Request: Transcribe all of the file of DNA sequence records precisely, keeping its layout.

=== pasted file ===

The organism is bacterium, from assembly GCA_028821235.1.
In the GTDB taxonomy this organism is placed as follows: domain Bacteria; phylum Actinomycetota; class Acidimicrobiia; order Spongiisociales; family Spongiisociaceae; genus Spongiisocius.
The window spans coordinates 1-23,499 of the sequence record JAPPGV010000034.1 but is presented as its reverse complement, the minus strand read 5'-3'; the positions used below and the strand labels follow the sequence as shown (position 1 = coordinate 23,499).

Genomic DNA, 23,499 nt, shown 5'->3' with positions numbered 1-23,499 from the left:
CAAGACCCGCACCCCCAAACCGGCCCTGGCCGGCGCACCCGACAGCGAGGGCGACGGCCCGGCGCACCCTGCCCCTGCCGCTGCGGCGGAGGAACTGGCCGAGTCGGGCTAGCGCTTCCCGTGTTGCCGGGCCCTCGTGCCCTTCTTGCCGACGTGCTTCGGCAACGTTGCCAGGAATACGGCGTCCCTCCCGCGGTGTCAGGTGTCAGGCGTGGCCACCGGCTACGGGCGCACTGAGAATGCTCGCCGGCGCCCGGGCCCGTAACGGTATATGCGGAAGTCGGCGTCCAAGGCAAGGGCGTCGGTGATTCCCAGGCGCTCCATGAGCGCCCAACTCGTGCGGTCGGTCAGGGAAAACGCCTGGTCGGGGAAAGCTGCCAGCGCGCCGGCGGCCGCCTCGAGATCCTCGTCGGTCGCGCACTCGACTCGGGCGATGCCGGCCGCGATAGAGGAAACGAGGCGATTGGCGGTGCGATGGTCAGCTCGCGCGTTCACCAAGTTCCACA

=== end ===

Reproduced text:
The organism is bacterium, from assembly GCA_028821235.1.
In the GTDB taxonomy this organism is placed as follows: domain Bacteria; phylum Actinomycetota; class Acidimicrobiia; order Spongiisociales; family Spongiisociaceae; genus Spongiisocius.
The window spans coordinates 1-23,499 of the sequence record JAPPGV010000034.1 but is presented as its reverse complement, the minus strand read 5'-3'; the positions used below and the strand labels follow the sequence as shown (position 1 = coordinate 23,499).

Genomic DNA, 23,499 nt, shown 5'->3' with positions numbered 1-23,499 from the left:
CAAGACCCGCACCCCCAAACCGGCCCTGGCCGGCGCACCCGACAGCGAGGGCGACGGCCCGGCGCACCCTGCCCCTGCCGCTGCGGCGGAGGAACTGGCCGAGTCGGGCTAGCGCTTCCCGTGTTGCCGGGCCCTCGTGCCCTTCTTGCCGACGTGCTTCGGCAACGTTGCCAGGAATACGGCGTCCCTCCCGCGGTGTCAGGTGTCAGGCGTGGCCACCGGCTACGGGCGCACTGAGAATGCTCGCCGGCGCCCGGGCCCGTAACGGTATATGCGGAAGTCGGCGTCCAAGGCAAGGGCGTCGGTGATTCCCAGGCGCTCCATGAGCGCCCAACTCGTGCGGTCGGTCAGGGAAAACGCCTGGTCGGGGAAAGCTGCCAGCGCGCCGGCGGCCGCCTCGAGATCCTCGTCGGTCGCGCACTCGACTCGGGCGATGCCGGCCGCGATAGAGGAAACGAGGCGATTGGCGGTGCGATGGTCAGCTCGCGCGTTCACCAAGTTCCACA